With the winding sense indicated in FIGURE 2 and the likewise indicated directions of the current i through the operative winding 21,. 22 and of the current i through the control winding 26 the magnetic field lines (H) and thus also the magnetic fluxes I are of equal direction in the outermost limb on the left side in the drawing and in the central limb and are of opposite direction in the outermost limb on the right-hand side in the figure.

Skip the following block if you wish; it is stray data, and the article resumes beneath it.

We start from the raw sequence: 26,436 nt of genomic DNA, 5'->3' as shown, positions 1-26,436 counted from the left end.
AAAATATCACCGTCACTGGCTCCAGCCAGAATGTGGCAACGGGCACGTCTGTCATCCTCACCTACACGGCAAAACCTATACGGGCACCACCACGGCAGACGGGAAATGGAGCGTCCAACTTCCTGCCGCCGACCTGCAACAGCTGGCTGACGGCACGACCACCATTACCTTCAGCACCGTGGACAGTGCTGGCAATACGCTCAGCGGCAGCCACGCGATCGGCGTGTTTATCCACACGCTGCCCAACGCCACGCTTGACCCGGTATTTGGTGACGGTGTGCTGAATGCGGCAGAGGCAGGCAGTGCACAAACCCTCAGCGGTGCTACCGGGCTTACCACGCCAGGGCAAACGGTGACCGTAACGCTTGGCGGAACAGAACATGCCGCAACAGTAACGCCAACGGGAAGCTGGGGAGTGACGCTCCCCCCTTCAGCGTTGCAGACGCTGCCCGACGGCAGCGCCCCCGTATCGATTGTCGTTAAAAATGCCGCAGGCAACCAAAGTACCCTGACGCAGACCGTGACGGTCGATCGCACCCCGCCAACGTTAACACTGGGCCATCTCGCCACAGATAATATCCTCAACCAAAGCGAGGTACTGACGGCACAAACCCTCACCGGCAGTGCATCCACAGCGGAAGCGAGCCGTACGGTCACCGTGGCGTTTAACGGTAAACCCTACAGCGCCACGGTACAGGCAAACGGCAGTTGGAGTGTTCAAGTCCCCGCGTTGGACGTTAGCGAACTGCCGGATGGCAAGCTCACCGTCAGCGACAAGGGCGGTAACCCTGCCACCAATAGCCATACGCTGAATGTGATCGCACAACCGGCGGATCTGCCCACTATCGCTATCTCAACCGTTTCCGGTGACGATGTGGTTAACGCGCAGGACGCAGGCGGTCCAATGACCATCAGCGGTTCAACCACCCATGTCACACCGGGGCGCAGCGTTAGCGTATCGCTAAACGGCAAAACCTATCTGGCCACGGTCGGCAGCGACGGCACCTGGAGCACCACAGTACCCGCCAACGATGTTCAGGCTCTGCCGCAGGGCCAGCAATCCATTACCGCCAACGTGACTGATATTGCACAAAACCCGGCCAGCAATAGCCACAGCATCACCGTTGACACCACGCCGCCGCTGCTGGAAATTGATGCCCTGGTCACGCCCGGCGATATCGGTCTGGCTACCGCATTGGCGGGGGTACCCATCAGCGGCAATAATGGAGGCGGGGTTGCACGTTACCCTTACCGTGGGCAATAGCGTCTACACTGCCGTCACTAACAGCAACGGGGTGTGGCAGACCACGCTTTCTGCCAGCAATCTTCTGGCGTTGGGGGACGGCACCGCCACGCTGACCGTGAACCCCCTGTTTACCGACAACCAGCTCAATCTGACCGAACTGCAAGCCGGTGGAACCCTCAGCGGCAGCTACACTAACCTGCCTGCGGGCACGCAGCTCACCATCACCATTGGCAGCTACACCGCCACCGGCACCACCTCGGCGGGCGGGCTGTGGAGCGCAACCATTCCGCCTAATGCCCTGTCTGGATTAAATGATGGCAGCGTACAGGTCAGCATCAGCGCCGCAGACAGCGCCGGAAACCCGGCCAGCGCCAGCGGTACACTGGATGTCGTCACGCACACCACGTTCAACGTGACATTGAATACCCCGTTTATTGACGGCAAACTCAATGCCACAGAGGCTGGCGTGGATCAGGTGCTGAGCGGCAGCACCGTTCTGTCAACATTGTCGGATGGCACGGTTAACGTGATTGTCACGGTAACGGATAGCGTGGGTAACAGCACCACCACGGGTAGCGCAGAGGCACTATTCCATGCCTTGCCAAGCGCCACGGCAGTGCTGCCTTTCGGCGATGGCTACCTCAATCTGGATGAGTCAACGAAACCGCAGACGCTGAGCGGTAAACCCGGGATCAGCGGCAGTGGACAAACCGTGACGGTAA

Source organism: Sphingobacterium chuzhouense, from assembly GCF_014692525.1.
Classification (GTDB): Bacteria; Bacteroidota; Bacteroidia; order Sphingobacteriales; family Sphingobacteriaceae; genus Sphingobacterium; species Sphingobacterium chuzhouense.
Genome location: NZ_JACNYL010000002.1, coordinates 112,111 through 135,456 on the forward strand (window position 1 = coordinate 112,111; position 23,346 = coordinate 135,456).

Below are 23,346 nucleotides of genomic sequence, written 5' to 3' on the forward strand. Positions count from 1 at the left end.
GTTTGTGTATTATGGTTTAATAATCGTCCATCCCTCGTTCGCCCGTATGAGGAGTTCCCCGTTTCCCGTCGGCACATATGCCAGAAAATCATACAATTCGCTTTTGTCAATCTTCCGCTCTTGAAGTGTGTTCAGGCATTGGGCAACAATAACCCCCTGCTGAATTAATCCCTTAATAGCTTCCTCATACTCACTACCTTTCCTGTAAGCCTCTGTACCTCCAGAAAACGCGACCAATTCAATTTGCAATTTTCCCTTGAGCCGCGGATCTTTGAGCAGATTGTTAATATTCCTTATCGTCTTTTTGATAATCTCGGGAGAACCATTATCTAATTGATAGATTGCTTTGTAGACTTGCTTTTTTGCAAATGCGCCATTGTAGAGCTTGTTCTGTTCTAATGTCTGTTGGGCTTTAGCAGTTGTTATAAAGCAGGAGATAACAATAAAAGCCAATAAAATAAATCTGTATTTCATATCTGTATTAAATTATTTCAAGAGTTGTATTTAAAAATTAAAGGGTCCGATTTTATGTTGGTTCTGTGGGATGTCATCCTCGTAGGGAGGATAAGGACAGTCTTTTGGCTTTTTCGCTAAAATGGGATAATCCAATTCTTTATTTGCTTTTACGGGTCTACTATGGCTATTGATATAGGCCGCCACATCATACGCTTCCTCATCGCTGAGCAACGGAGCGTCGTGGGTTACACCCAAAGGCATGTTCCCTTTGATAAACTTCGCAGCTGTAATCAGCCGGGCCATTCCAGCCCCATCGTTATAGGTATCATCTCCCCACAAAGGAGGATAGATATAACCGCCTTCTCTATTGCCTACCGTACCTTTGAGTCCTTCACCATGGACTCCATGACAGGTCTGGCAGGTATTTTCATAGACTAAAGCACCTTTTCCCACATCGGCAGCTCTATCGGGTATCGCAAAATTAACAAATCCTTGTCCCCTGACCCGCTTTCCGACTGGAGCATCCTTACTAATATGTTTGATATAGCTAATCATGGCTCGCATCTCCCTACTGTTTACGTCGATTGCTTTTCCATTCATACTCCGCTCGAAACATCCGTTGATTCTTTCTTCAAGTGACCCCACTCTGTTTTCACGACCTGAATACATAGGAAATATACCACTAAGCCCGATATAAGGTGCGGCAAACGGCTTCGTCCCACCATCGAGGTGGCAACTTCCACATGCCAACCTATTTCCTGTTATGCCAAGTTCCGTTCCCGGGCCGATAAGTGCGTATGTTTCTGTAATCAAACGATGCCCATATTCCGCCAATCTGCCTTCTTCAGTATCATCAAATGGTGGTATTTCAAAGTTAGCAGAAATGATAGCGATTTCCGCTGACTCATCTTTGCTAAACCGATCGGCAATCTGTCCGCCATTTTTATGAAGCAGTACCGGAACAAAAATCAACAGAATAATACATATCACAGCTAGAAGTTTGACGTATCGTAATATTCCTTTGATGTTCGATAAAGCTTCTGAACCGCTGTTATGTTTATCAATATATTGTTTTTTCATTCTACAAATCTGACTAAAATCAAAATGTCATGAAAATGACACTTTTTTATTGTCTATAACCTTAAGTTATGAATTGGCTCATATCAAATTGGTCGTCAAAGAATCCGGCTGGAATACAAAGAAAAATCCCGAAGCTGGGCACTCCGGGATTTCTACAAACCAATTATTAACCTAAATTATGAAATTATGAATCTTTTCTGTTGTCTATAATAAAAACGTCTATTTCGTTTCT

FIGURE 3 shows the magnetic equivalent circuit diagram for the transductor shown in FIGURE 2, in which in the separate branches the magnetic voltages V =ni corresponding to the product of the number of turns n and the current i of the associated (partial) winding and the magnetic resistances R resulting from the cross-section O of the core, its length L and the permeability ,u. of the core material are denoted in which, as is known, it holds that As a result of this magnetic fluxes I are generated in the separate branches in such manner that the magnetic flux Q, in the right-hand limb is equal to the sum of the magnetic fluxes P and Q in the left-hand and central limb. In the two junctions of the three limbs, the magnetic voltage is equal and therefrom the magnetic fluxes in the limbs may be calculated in accordance with the operating current i through the operating winding which consists of the partial windings 21 and 22 each comprising n turns, and in accordance with the control current i through the control winding 26 comprising 11 turns.